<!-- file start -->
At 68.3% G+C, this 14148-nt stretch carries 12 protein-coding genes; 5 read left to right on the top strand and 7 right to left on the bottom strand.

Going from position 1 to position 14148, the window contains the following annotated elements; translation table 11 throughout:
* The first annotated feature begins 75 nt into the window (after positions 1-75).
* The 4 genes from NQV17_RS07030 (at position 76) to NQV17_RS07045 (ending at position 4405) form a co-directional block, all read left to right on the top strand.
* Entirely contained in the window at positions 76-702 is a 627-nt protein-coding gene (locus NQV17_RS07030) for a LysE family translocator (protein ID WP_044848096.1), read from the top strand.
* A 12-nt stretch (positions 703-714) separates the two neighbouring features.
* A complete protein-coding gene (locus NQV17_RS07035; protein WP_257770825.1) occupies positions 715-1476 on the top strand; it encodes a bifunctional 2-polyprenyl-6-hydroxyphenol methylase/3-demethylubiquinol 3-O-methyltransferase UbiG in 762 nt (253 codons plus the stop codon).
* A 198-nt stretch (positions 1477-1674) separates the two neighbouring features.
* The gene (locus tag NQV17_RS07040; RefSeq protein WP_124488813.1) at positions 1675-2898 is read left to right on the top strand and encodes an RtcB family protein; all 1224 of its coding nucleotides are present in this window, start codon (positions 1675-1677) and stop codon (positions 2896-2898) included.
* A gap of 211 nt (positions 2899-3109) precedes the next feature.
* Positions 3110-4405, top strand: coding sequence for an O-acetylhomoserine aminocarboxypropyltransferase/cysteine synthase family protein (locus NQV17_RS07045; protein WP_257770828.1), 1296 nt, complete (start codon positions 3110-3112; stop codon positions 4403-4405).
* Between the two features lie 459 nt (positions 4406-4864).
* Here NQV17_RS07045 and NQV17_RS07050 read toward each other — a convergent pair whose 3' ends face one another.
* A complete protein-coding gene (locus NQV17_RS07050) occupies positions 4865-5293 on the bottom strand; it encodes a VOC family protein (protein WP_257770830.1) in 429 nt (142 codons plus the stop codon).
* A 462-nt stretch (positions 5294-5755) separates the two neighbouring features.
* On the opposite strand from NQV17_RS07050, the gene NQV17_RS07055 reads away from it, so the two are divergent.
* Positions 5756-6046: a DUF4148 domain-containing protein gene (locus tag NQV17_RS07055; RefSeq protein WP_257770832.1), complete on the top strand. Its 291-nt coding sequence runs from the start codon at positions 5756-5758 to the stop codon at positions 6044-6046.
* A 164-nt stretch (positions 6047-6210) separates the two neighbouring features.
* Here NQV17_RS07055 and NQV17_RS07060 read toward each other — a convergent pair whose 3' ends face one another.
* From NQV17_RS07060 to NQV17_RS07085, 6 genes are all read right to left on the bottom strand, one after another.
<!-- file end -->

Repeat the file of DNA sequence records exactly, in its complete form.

At 68.3% G+C, this 14148-nt stretch carries 12 protein-coding genes; 5 read left to right on the top strand and 7 right to left on the bottom strand.

Going from position 1 to position 14148, the window contains the following annotated elements; translation table 11 throughout:
* The first annotated feature begins 75 nt into the window (after positions 1-75).
* The 4 genes from NQV17_RS07030 (at position 76) to NQV17_RS07045 (ending at position 4405) form a co-directional block, all read left to right on the top strand.
* Entirely contained in the window at positions 76-702 is a 627-nt protein-coding gene (locus NQV17_RS07030) for a LysE family translocator (protein ID WP_044848096.1), read from the top strand.
* A 12-nt stretch (positions 703-714) separates the two neighbouring features.
* A complete protein-coding gene (locus NQV17_RS07035; protein WP_257770825.1) occupies positions 715-1476 on the top strand; it encodes a bifunctional 2-polyprenyl-6-hydroxyphenol methylase/3-demethylubiquinol 3-O-methyltransferase UbiG in 762 nt (253 codons plus the stop codon).
* A 198-nt stretch (positions 1477-1674) separates the two neighbouring features.
* The gene (locus tag NQV17_RS07040; RefSeq protein WP_124488813.1) at positions 1675-2898 is read left to right on the top strand and encodes an RtcB family protein; all 1224 of its coding nucleotides are present in this window, start codon (positions 1675-1677) and stop codon (positions 2896-2898) included.
* A gap of 211 nt (positions 2899-3109) precedes the next feature.
* Positions 3110-4405, top strand: coding sequence for an O-acetylhomoserine aminocarboxypropyltransferase/cysteine synthase family protein (locus NQV17_RS07045; protein WP_257770828.1), 1296 nt, complete (start codon positions 3110-3112; stop codon positions 4403-4405).
* Between the two features lie 459 nt (positions 4406-4864).
* Here NQV17_RS07045 and NQV17_RS07050 read toward each other — a convergent pair whose 3' ends face one another.
* A complete protein-coding gene (locus NQV17_RS07050) occupies positions 4865-5293 on the bottom strand; it encodes a VOC family protein (protein WP_257770830.1) in 429 nt (142 codons plus the stop codon).
* A 462-nt stretch (positions 5294-5755) separates the two neighbouring features.
* On the opposite strand from NQV17_RS07050, the gene NQV17_RS07055 reads away from it, so the two are divergent.
* Positions 5756-6046: a DUF4148 domain-containing protein gene (locus tag NQV17_RS07055; RefSeq protein WP_257770832.1), complete on the top strand. Its 291-nt coding sequence runs from the start codon at positions 5756-5758 to the stop codon at positions 6044-6046.
* A 164-nt stretch (positions 6047-6210) separates the two neighbouring features.
* Here NQV17_RS07055 and NQV17_RS07060 read toward each other — a convergent pair whose 3' ends face one another.
* From NQV17_RS07060 to NQV17_RS07085, 6 genes are all read right to left on the bottom strand, one after another.